China’s Good Girls Want Tattoos

“It seems that Chinese men don’t want to marry a girl with tattoos,” complained one such girl on the Chinese online discussion platform Douban. She posted a picture of her body art, an abstract design on her lower back. “In East Asian cultural circles, normal people wouldn’t get tattoos,” responded one user. “After all, this isn’t America.” In another chat forum, someone asked, “Would a woman with tattoos make a good wife?” A male participant replied, “That depends on where the tattoo is.”

This is what women’s lib looks like in China, circa 2015: self-expression via discreet body art easily hidden under a T-shirt or work pumps. A new kind of unobtrusive and artsy tattoo, known as xiao qingxin (pronounced shao ching-sheen, and roughly meaning “delicate and refreshing”), offers a generation of young Chinese women a way to be expressive and socially acceptable at the same time. It could be a line of text, etched in elegant English cursive, along the outer edge of a young Chinese woman’s foot, or a French phrase inscribed on an ankle. Some of the messages are profound, some silly, but they are all part of an emerging trend among young Chinese women, a perfect fit for a generation of only children who want to express themselves without violating their parents’ social taboos.

Tattoos are a relative newcomer to China, where body art is still often associated with burly gangsters dabbling in various forms of criminality. Those norms have been changing; in the capital city, Beijing, for example, tattoo parlors were rare as recently as 1999, but hundreds have popped up since as rockers, punks, and others willing to push the envelope on socially acceptable behavior get themselves inked. Dianping, a local review site, lists more than 280 tattoo parlors in Beijing.

In one parlor called Big House Café Tattoo, a customer can get a tattoo along with a vanilla smoothie.

Ma Sa—Xinhua/Zuma Press
Zhang Xiaobai, an award-winning animator, shows a tattoo on her thigh in Beijing, 2011.

The trend is now migrating to Chinese women. Chinese society still prizes “good girls” who study hard in school, have stable jobs, and marry their first loves—unmarried women over the age of 27 are sometimes called “leftover women”—and tattoos haven’t seemed to fit in with this picture of appropriate (read: husband-seeking) feminine behavior. But for a generation of emerging hipsters, an artistic tattoo allows them to express their identity and spirituality.

It may be hip, but from the thousands of online postings from women eager to share their body art in an environment free of parental wrath, it’s clear there’s nothing particularly subversive about this body art. One web user shared her new acquisition: four tiny birds beneath a cursive sentence placed just beneath her collar bone reading, “Always make the right call.” (Readers can view the images to determine for themselves whether the user did, in fact, follow her own advice.) Another young woman had a bright pink bow tattooed under her left armpit. One shared images of a band-aid tattooed on her inner wrist, which she said she got only “after thinking it over for six months.”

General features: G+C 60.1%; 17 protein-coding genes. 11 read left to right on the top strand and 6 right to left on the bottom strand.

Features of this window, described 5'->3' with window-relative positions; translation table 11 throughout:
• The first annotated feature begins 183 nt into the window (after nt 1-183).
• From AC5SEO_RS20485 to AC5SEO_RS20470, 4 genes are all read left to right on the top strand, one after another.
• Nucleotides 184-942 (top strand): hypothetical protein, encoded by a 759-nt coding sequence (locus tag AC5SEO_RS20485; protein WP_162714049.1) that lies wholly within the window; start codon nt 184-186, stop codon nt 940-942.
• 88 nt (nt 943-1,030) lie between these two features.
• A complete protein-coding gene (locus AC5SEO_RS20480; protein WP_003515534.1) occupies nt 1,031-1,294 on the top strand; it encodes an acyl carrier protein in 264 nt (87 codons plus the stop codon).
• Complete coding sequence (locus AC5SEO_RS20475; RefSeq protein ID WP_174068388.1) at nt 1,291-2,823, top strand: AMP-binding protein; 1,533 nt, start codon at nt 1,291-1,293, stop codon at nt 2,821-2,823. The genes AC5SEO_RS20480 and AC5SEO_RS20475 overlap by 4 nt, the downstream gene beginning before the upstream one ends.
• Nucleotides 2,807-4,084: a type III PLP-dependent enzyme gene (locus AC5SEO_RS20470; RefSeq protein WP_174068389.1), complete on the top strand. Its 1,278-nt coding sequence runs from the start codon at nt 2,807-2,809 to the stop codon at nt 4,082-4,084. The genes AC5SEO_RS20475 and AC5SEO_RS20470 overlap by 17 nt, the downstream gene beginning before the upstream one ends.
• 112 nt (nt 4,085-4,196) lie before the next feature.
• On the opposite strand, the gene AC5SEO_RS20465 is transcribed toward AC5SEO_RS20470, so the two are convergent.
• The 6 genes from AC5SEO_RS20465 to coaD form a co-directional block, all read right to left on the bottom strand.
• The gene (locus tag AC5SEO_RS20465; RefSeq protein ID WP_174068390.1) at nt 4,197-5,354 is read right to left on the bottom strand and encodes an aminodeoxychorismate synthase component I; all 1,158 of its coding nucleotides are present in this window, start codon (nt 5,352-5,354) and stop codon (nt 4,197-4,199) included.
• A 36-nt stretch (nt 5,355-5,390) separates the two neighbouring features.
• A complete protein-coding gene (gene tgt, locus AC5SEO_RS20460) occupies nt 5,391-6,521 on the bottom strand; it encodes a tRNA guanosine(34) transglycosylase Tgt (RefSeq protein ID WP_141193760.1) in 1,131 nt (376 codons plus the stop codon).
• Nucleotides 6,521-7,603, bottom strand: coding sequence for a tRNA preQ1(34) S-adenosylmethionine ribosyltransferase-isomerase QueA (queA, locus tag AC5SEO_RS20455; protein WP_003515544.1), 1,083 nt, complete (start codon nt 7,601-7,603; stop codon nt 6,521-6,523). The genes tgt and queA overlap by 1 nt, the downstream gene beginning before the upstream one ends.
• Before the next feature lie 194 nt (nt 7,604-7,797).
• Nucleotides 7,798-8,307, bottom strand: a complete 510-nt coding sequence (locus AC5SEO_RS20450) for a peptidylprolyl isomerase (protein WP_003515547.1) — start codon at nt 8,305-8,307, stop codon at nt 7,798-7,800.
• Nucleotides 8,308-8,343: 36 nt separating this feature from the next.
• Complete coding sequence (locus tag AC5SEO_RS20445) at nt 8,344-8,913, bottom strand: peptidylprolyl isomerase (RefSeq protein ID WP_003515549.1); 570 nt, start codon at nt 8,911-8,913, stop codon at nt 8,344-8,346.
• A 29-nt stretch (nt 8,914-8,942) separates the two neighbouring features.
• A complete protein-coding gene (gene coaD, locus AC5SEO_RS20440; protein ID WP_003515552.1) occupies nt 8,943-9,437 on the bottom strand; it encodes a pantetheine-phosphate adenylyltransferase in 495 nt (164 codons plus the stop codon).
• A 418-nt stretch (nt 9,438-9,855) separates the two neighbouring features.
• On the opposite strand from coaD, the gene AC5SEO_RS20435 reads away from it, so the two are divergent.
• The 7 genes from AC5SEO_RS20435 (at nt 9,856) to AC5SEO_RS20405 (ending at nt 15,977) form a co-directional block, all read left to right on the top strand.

It’s a trend that tattoo parlors are happy to encourage. One in the western Chinese city of Xining told Foreign Policy via Weibo that it charges $80 for a small tattoo. Tattoo Space, a parlor in the northern city of Shijiazhuang, told FP via Weibo that artists there are asked to sketch an “especially large number” of feminine tattoos. And Meichuan Tattoo, a tattoo and piercing shop in Beijing, told FP via Weibo that “nowadays, tons of girls” patronize Meichuan. Small wonder a search for “xiao qingxin” tattoos yielded over 500,000 Weibo search results.

Delicate as they may be, these tattoos often speak to the courage, even grit, that life as a woman in China sometimes requires. Some new mothers use colorful body art to disguise the large scar left after a Caesarean section. Others view the tattoos as a confidence-booster. On February 25, one women posted to Weibo a photo of a bare back with a long line of connected English text running down the backbone. “Whenever someone tells me I can’t do something,” reads the tattoo, “I prove them wrong.” Still others may opt to get a tattoo to mark a tragedy. One woman wrote on a web forum in July 2013 that she has a tiny tattoo of a flame on her ankle. “I got it after the earthquake,” she wrote, referring to the Great Sichuan Earthquake of May 2008, in which more than 69,000 Chinese perished. “It has special commemorative significance. And my husband doesn’t mind it,” she continued. “He actually thinks it looks nice.”

For many young Chinese women, however, getting inked is still seen as unconventional behavior, frowned upon by their seniors at home and at the workplace. China registered only 87th in the World Economic Forum’s 2014 ranking of countries by gender equality; although workplace gender discrimination is common, legal protections for women are so vague as to sometimes be unenforceable. That all may explain why Chinese women appear to take workplace restrictions on body art more seriously than men. “I want to get a tattoo,” one woman confessed on Weibo. “But I don’t dare.”

Nonetheless, Chinese society is becoming more open to alternative lifestyles and forms of expression. Dai Leichen, a Shanghai native who recently came to the United States for graduate school, told FP that she would not personally choose to get inked, since her family wouldn’t be able to accept it. “From a traditional perspective,” she said, “people with tattoos are usually seen as delinquents.” But that’s starting to change, she has noticed. “Nowadays, Chinese people are more willing to accept [people with] tattoos,” said Dai. Even, Dai added, if they’re girls.

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